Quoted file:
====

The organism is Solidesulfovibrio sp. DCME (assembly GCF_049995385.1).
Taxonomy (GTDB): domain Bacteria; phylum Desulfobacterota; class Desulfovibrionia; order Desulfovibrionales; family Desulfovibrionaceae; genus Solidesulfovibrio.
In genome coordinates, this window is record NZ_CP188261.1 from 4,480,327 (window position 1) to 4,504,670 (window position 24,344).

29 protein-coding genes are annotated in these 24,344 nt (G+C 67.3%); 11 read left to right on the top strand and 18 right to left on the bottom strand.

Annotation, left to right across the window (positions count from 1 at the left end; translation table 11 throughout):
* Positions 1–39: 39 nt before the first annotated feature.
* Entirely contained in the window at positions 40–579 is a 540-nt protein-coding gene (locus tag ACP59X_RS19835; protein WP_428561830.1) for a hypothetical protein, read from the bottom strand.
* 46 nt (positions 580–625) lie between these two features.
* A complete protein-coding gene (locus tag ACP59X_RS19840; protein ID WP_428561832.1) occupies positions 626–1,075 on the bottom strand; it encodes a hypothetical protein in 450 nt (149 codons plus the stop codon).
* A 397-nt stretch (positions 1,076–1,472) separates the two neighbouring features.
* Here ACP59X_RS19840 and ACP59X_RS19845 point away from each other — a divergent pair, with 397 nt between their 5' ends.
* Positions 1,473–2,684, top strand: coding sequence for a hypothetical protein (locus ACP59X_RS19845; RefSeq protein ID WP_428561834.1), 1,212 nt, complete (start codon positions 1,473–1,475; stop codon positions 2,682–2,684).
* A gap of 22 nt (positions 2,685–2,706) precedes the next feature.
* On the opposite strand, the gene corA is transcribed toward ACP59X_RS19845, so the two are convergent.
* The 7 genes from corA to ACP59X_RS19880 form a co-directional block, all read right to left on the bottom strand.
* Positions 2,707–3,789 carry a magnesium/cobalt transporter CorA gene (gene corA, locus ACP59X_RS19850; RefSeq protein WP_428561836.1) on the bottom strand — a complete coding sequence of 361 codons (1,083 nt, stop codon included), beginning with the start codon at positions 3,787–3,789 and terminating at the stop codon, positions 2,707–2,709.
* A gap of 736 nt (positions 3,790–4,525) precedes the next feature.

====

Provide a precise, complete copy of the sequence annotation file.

The organism is Solidesulfovibrio sp. DCME (assembly GCF_049995385.1).
Taxonomy (GTDB): domain Bacteria; phylum Desulfobacterota; class Desulfovibrionia; order Desulfovibrionales; family Desulfovibrionaceae; genus Solidesulfovibrio.
In genome coordinates, this window is record NZ_CP188261.1 from 4,480,327 (window position 1) to 4,504,670 (window position 24,344).

29 protein-coding genes are annotated in these 24,344 nt (G+C 67.3%); 11 read left to right on the top strand and 18 right to left on the bottom strand.

Annotation, left to right across the window (positions count from 1 at the left end; translation table 11 throughout):
* Positions 1–39: 39 nt before the first annotated feature.
* Entirely contained in the window at positions 40–579 is a 540-nt protein-coding gene (locus tag ACP59X_RS19835; protein WP_428561830.1) for a hypothetical protein, read from the bottom strand.
* 46 nt (positions 580–625) lie between these two features.
* A complete protein-coding gene (locus tag ACP59X_RS19840; protein ID WP_428561832.1) occupies positions 626–1,075 on the bottom strand; it encodes a hypothetical protein in 450 nt (149 codons plus the stop codon).
* A 397-nt stretch (positions 1,076–1,472) separates the two neighbouring features.
* Here ACP59X_RS19840 and ACP59X_RS19845 point away from each other — a divergent pair, with 397 nt between their 5' ends.
* Positions 1,473–2,684, top strand: coding sequence for a hypothetical protein (locus ACP59X_RS19845; RefSeq protein ID WP_428561834.1), 1,212 nt, complete (start codon positions 1,473–1,475; stop codon positions 2,682–2,684).
* A gap of 22 nt (positions 2,685–2,706) precedes the next feature.
* On the opposite strand, the gene corA is transcribed toward ACP59X_RS19845, so the two are convergent.
* The 7 genes from corA to ACP59X_RS19880 form a co-directional block, all read right to left on the bottom strand.
* Positions 2,707–3,789 carry a magnesium/cobalt transporter CorA gene (gene corA, locus ACP59X_RS19850; RefSeq protein WP_428561836.1) on the bottom strand — a complete coding sequence of 361 codons (1,083 nt, stop codon included), beginning with the start codon at positions 3,787–3,789 and terminating at the stop codon, positions 2,707–2,709.
* A gap of 736 nt (positions 3,790–4,525) precedes the next feature.